Why study history at DCS?
We study history to understand the past, but also to try and explain the present.
History at DCS helps pupils understand how significant events in the past have shaped the city, country and world that we live in. History lessons inspire pupils so that they are curious about the past and want to learn more. They equip pupils with the skills to ask perceptive questions, think critically, weigh evidence, sift arguments, and develop perspective and judgement. History allows them to explore challenging concepts with sensitivity, integrity, compassion and humility.
Studying History at DCS ensures students understand that not everyone’s history is the same and that significant events affect people in different ways. History promotes understanding between different cultures and national traditions which is important for students to successfully contribute to the modern diverse city we live in. Students will learn about the diversity of societies and the changing relationships between different groups, as well as their own identity and the challenges of their time.
Our curriculum is sequenced chronologically, following National Curriculum guidelines to help students understand the key themes of change, continuity, cause and consequence. This allows students to connect ideas and concepts such as democracy and equality from different time periods and see how they inter-relate.
History at DCS provides students with:
- Interesting and challenging lessons that inspire students to enjoy history and understand its relevance and importance today.
- A supportive and inclusive learning environment that ensures all experience success.
- Knowledge of significant events in British, local and world history.
- The language to be able to present opinions and arguments that are well written, clearly expressed, organised and supported by evidence.
- Opportunities to apply the school’s FAITH values of Fellowship, Aspiration, Integrity, Tenacity and Humility to a range of contexts and consider the social, moral and cultural dimensions of the past.
- The skills to question sources, interpretations and narratives of the past and apply this to the information-rich world they live in.
- A greater understanding of how national and global events have affected the lives of the people in Derby and Derbyshire and why our local setting is important.
- Opportunities to apply their historical knowledge to different time periods and prepare them for further study.
- Enrichment opportunities through a range of educational visits and external speakers that will broaden their horizons and bring to life the history studied in the classroom.
- The aspiration to further develop their knowledge and understanding and follow clear pathways to GCSE, A level and beyond.
|Mr M Adler||Head of History|
|Miss S Oakes||Teacher of History|
In history homework is designed to consolidate and revisit knowledge students have started to learn in school. Students may be asked to do a range of activities to support their retention of knowledge. These may include:
- Tasks that involve memorising key information from a knowledge organiser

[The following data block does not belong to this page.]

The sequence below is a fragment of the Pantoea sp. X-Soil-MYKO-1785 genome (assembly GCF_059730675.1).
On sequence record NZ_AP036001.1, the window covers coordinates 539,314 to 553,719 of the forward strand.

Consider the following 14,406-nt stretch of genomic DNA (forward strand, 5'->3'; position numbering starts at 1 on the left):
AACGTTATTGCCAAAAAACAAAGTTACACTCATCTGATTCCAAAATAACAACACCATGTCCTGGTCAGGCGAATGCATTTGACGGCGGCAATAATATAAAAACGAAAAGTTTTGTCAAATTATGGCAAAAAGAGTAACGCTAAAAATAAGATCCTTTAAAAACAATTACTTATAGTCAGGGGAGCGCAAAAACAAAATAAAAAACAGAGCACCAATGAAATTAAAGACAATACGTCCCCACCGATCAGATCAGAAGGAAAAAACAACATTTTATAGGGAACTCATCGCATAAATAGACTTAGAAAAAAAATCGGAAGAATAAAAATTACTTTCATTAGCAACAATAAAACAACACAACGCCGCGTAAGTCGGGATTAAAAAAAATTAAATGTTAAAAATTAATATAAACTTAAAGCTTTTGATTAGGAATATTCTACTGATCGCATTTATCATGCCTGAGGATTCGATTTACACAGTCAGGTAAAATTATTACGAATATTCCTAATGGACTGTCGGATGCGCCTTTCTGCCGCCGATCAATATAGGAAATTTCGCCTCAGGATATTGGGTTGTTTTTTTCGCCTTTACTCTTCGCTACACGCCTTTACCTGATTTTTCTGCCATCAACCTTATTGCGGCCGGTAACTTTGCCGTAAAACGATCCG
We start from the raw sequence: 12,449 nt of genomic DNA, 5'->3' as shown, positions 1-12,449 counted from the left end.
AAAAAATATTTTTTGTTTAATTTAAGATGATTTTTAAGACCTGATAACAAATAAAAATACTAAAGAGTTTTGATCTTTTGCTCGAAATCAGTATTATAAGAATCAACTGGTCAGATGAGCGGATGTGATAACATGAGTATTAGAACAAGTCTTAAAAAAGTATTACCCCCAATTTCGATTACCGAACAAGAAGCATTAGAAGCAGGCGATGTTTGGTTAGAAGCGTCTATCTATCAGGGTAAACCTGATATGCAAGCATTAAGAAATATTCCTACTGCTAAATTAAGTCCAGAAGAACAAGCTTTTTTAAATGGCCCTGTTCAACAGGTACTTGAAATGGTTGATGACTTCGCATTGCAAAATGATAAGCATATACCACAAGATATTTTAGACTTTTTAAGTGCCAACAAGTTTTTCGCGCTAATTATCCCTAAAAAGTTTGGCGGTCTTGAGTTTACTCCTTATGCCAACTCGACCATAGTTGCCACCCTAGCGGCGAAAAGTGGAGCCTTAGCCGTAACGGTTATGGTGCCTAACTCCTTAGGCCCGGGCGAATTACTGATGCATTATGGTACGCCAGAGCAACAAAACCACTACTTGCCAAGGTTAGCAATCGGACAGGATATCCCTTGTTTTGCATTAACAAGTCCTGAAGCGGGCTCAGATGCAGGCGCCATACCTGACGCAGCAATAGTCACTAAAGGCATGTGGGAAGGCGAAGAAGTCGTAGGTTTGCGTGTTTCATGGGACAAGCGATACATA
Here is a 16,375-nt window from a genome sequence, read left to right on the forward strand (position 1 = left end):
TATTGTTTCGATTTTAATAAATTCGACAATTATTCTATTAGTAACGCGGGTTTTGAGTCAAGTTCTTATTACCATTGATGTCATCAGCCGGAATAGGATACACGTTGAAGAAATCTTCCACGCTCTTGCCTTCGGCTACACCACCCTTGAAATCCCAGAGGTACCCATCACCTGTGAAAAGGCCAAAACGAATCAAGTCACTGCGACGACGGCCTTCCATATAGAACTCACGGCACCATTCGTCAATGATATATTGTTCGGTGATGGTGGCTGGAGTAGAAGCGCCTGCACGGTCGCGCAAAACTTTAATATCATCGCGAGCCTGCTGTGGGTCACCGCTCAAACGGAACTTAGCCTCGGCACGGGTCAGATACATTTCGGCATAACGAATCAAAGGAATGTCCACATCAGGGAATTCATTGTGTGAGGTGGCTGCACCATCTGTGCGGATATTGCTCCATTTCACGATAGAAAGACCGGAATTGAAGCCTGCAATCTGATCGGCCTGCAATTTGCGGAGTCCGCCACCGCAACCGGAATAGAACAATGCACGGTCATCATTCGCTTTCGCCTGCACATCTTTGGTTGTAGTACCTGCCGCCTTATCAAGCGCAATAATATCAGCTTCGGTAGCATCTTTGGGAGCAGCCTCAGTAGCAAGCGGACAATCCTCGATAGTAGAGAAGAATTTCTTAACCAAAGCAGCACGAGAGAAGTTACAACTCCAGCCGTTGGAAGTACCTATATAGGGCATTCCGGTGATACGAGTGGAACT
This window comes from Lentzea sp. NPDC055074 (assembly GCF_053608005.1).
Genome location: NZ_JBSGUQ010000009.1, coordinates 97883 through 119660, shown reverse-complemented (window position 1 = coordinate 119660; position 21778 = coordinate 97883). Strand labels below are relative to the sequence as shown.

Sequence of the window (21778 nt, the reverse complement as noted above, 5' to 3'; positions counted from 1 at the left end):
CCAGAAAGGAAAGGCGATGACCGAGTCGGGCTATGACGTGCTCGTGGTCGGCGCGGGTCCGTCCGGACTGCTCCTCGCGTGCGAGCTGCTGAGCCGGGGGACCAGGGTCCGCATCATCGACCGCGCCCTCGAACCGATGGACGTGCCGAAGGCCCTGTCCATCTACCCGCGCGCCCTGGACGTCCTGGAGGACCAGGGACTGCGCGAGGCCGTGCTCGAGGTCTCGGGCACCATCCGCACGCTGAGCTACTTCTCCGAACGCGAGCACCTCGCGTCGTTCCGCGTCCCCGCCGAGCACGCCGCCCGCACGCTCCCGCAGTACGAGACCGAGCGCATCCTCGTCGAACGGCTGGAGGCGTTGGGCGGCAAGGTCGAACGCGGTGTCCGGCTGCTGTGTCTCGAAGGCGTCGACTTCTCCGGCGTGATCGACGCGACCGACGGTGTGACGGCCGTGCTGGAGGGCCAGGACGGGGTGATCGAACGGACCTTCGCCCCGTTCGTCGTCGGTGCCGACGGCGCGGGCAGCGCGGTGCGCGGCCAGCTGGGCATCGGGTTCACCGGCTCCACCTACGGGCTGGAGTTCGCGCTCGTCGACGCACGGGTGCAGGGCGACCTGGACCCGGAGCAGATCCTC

- Completing a test on MS teams
- Creating a mind map based on their knowledge organiser
Occasionally students may be set longer written tasks but these will always be based on key knowledge. These may be optional for students to complete.
The history faculty follow a responsive teaching approach and hinge questions are used to ensure that students have understood the key knowledge before moving on.
Opportunities are carefully planned for spaced retrieval practice to address the forgetting curve. This is primarily addressed using the Start Now tasks. We also plan exit tickets to allow teachers to understand the key misconceptions and gaps to address in future lessons.
Other types of formative assessment include targeted questioning using techniques such as cold call. We also use (Covid permitting) mini whiteboards in lessons to check the understanding of all students.
Summative assessments are organised based on the school’s assessment calendar and at KS3 cover key knowledge as well as longer GCSE style questions. Where appropriate we have used the same question strings as those used on the AQA GCSE History course.
Study skills & Revision
The history faculty have planned in opportunities within the curriculum to practice the skills required to respond to longer written questions.
The history faculty understands that spaced retrieval will help students to develop flexible knowledge and we promote the regular recall of key knowledge as identified in knowledge organisers.
At GCSE we recommend the use of the Oxford AQA revision guides which can be purchased at a discount price through the school’s Parentpay website.
Churchill Archives: A great resource for historians who are interested in modern history. It includes more than 800,000 pages of original documents, produced between 1874 and 1965, ranging from Winston S. Churchill’s personal correspondence to his official exchanges with kings, presidents, politicians, and military leaders.
British Pathe: Spanning the years from 1896 to 1978, the collection includes footage from around the globe of major events, famous faces, fashion trends, travel, science and culture.
BBC Bitesize: A link to the AQA GCSE History pages on BBC Bitesize.